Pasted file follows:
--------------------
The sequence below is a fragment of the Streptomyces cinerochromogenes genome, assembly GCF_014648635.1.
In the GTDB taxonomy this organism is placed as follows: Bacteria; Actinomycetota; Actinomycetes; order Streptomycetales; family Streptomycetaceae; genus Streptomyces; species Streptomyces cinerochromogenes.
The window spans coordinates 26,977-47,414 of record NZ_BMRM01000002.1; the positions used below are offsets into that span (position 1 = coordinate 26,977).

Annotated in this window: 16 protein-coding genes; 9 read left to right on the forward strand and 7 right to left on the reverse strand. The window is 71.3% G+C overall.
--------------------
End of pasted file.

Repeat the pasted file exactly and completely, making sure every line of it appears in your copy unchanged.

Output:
The sequence below is a fragment of the Streptomyces cinerochromogenes genome, assembly GCF_014648635.1.
In the GTDB taxonomy this organism is placed as follows: Bacteria; Actinomycetota; Actinomycetes; order Streptomycetales; family Streptomycetaceae; genus Streptomyces; species Streptomyces cinerochromogenes.
The window spans coordinates 26,977-47,414 of record NZ_BMRM01000002.1; the positions used below are offsets into that span (position 1 = coordinate 26,977).

Annotated in this window: 16 protein-coding genes; 9 read left to right on the forward strand and 7 right to left on the reverse strand. The window is 71.3% G+C overall.